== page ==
The one thing you probably know about removing facial hair, if you’re a woman, is that razors are definitely not the way to go since they could cause your hair to appear thicker and darker as it grows back due to the blunt ends. But that doesn’t help you to figure out the best way to groom your eyebrows and keep the fuzzies off your chin and upper lip.
With so many options out there for at-home products and professional services, it can be difficult to figure out which one will work best for you. But short of trying them all you might not know which is preferable. So here’s the lowdown on a few options you might want to try.
- Depilatory creams. This is the most common form of at-home treatment, probably because the results are so spectacular. All you do is apply a cream where you want to eliminate hair, leave it on for a set amount of time (generally 5-10 minutes) and then wipe it away, along with the hair.These products dissolve hair down to the follicle, meaning that regrowth can take 2-4 weeks. And over time the results should increase so that hair is slower to return and comes back finer and sparser than before. In addition, this is more cost effective than going to a salon and often it’s far less painful than other options.
- Removal at the root. Removing hair at the root basically requires you to pull it out. And when it comes to at-home treatments there are a couple of options. Tweezing is the most popular for small areas like the brows, but it can be a slow and painful process for larger areas like the upper lip, chin, and cheeks.For these regions of the face you may want to try waxing kits or epilators (either spring-like sticks that you roll over your face to grab and pull multiple hairs or electric versions). Unfortunately, all of these methods are bound to be more painful than depilatory creams, but the results may be more effective and longer lasting.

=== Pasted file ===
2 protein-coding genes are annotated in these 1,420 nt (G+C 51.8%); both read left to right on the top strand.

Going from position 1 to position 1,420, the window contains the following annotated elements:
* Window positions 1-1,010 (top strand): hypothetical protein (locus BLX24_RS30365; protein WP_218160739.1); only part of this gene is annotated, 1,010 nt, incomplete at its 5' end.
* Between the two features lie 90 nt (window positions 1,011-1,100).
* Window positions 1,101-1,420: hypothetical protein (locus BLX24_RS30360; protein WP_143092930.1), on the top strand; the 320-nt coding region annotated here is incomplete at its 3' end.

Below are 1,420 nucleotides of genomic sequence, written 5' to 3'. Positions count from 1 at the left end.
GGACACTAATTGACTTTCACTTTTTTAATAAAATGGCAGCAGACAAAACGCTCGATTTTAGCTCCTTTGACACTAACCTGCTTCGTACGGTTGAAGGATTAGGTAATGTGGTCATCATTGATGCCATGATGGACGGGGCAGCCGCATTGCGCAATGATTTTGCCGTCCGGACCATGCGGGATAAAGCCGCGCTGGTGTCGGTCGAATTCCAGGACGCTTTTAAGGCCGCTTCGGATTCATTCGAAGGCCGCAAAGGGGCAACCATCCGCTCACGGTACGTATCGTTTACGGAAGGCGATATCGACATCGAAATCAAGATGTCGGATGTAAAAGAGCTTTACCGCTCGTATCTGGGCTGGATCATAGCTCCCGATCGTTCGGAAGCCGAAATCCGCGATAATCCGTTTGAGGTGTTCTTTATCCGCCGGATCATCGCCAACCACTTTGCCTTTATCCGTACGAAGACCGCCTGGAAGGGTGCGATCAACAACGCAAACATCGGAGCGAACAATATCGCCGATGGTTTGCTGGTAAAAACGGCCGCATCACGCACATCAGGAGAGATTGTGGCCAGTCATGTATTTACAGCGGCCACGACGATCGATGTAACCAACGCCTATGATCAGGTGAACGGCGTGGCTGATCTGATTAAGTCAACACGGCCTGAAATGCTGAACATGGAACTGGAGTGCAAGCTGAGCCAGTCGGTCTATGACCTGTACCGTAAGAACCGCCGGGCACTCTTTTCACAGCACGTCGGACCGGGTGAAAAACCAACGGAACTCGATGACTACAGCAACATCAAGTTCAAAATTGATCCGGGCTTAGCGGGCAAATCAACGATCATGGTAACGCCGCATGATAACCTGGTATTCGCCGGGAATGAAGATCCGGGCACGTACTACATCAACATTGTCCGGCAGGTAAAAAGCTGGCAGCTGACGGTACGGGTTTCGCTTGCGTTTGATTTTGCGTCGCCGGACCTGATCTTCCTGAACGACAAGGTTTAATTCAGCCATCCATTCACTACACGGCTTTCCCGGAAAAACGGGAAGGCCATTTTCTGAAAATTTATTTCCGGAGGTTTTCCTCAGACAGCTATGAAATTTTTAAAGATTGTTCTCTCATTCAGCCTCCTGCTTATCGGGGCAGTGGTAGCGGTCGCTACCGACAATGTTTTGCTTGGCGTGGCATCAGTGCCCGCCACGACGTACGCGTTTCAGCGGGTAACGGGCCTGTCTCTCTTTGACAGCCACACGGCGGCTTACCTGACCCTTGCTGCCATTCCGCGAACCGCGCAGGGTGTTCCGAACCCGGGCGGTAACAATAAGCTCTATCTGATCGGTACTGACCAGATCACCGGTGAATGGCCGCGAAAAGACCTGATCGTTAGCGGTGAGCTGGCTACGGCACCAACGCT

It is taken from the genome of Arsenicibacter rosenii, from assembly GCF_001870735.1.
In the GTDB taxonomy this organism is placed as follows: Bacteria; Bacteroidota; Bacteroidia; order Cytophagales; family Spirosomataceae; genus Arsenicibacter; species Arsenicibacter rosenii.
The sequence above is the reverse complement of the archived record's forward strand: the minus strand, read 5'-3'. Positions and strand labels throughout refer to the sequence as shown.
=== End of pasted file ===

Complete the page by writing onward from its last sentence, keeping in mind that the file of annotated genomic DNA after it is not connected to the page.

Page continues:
- NoNo. This is one of several new tools on the market that employs heat and light pulses to kill the hair at the root so that you need only slough it away, sort of like professional laser hair removal treatments, but less intense.However, the product is not recommended for use on the face (despite the fact that commercials show people using it for this purpose) and user reviews seem to fall overwhelmingly into the negative column.Since this product (and others like it) is terribly expensive as opposed to other at-home options, you may simply want to spend your money on professional laser hair removal, which is pricier, but also permanent.
- Spot testing. Any time you try an at-home treatment it’s in your best interest to do a spot test, especially when you’re going to put the product on your face. You may want to test it on another sensitive area, like your inner arm, or you could use a small amount on your jawline near the ear lobe, an easy spot to hide with hair or makeup if you have a reaction.Depilatory creams may cause redness and irritation (chemical burns), waxing could burn and remove the top layer of skin, and epilators could leave behind red bumps. So testing is a great way to determine whether your sensitive skin can handle the treatment or not.
- Professional options. You can read cream and epilator reviews all day long, but nothing compares to professional treatments. Even waxing is better in a salon, where professionals know what they’re doing (you hope).
But you might also go for threading, an option that probably isn’t available to you at home, or if you want a more permanent solution, you could always opt for laser treatments.